Cross Bronx Expressway, long a sooty stain, hopes to turn green after infrastructure bill’s passage
A pile of green from Washington could help turn a sordid stretch of the Bronx into a green space.
Funding secured in the federal infrastructure bill is expected to go toward a reimagining of the Cross Bronx Expressway that could ease pollution stemming from the sooty, congested 66-year-old freeway, a pair of U.S. lawmakers said Tuesday.
Senate Majority Leader Chuck Schumer (D-N.Y.) and Rep. Ritchie Torres (D-N.Y.) convened a news conference near the rumbling road to highlight the potential real-world impact of the $1 trillion infrastructure legislation that passed the House on Friday night. (It passed the Senate in August.)
Schumer said he had spoken to Transportation Secretary Pete Buttigieg about possible highway improvements, like covering portions of the freeway with a deck park and greenery that would shield nearby neighborhoods from clattering noise and poisonous exhaust.
“We’re here to hit the gas on a plan to mitigate the harmful effects of the Cross Bronx Expressway,” Schumer said, flanked by city Transportation Commissioner Hank Gutman and state Assemblywoman Karines Reyes (D-Bronx) at a playground in the Parkchester neighborhood of the Bronx. “The planners didn’t give a hoot about the effect on this community.”
Built by Robert Moses, the Cross Bronx Expressway funnels diesel-powered trucks across crammed neighborhoods. It has been viewed with disdain by many New Yorkers since it was raised in the middle of the 20th century, splitting communities with its six lanes of potholed pavement.
Critics have called it an eight-mile-long symbol of racism that feeds fumes into communities of color. And research has linked truck exhaust from Bronx roadways to high rates of childhood asthma in the borough.
Torres, who grew up in the East Bronx near the highway and struggled with asthma attacks throughout his youth, said the highway is “literally and metaphorically a structure of racism.”
“It has left in its wake decades of displacement and disinvestment and environmental degradation‚” Torres told the Daily News on Tuesday afternoon. “I realized early on that asthma is the cost of living near the Cross Bronx.”
The infrastructure bill carries $7.5 billion for a grant program, called RAISE, to boost local transportation projects like one on the Cross Bronx Expressway, according to Schumer’s office.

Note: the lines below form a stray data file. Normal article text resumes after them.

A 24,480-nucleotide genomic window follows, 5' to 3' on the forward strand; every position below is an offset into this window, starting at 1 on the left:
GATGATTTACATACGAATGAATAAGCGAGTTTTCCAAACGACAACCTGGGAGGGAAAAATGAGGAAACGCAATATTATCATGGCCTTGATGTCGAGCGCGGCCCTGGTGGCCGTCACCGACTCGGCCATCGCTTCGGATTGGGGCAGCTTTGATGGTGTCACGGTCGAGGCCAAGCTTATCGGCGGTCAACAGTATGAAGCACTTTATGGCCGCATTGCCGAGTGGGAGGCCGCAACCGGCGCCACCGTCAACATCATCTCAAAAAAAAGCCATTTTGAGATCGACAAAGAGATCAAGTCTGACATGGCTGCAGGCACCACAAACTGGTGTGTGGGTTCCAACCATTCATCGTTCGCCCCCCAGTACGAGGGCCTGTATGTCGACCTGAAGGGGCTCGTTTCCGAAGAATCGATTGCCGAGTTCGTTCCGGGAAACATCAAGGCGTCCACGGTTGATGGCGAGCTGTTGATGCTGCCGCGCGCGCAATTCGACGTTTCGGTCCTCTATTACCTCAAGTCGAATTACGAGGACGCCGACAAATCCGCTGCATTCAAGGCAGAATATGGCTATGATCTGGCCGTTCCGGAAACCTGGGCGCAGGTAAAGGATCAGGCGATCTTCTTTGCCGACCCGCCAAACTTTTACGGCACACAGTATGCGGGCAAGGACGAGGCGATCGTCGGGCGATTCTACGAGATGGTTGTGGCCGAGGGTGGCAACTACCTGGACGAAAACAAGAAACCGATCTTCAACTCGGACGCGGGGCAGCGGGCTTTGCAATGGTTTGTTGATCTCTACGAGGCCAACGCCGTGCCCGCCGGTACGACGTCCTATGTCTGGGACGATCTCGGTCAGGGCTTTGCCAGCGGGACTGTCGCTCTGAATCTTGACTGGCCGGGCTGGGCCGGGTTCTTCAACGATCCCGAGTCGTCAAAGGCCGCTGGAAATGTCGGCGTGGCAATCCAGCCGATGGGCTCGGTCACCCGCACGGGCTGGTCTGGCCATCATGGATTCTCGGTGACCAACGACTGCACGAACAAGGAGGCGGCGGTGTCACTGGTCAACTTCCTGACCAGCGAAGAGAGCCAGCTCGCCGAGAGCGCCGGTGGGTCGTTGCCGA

RAISE grants are competitive and thousands of projects apply, according to the U.S. Department of Transportation, but Schumer voiced confidence that the plight of the Bronx is at the top of Buttigieg’s agenda. The sweeping social spending blueprint that has hit snags in the Senate could also include an additional $5 billion for grants, Schumer and Torres said.
Buttigieg suggested on Monday that his agency will focus on racism that has been baked into the nation’s urban infrastructure, and he highlighted New York in particular as a site of such blights.
Transportation @SecretaryPete: ” If an underpass was constructed such that a bus carrying mostly Black and Puerto Rican kids to a beach, […] in New York was designed too low for it to pass by, that that obviously reflects racism that went into those design choices.” pic.twitter.com/0XWkDZehYM
— The Hill (@thehill) November 8, 2021
Torres said he spoke to Buttigieg months ago and told him that he has the “historic opportunity to be the transportation secretary who reverses the legacy of Robert Moses, who caps the Cross Bronx Expressway and who liberates the Bronx — the South Bronx — from its greatest public health and environmental burden.”
He said a plan to cap the Cross Bronx Expressway would cost an estimated $1 billion.
The Transportation Department didn’t immediately reply to requests for comment on the possible upgrades to the highway. But Schumer expressed delight at the prospect of beginning to correct a decades-old wrong, and creating local jobs in the process.
“If people want to know what the BIF is going to do, what the BBB is going to do — this is it,” Schumer said in the news conference, using acronyms for the Bipartisan Infrastructure Framework and the Build Back Better Bill. “If we do all of this, it is going to create tens of thousands of new, good-paying jobs.”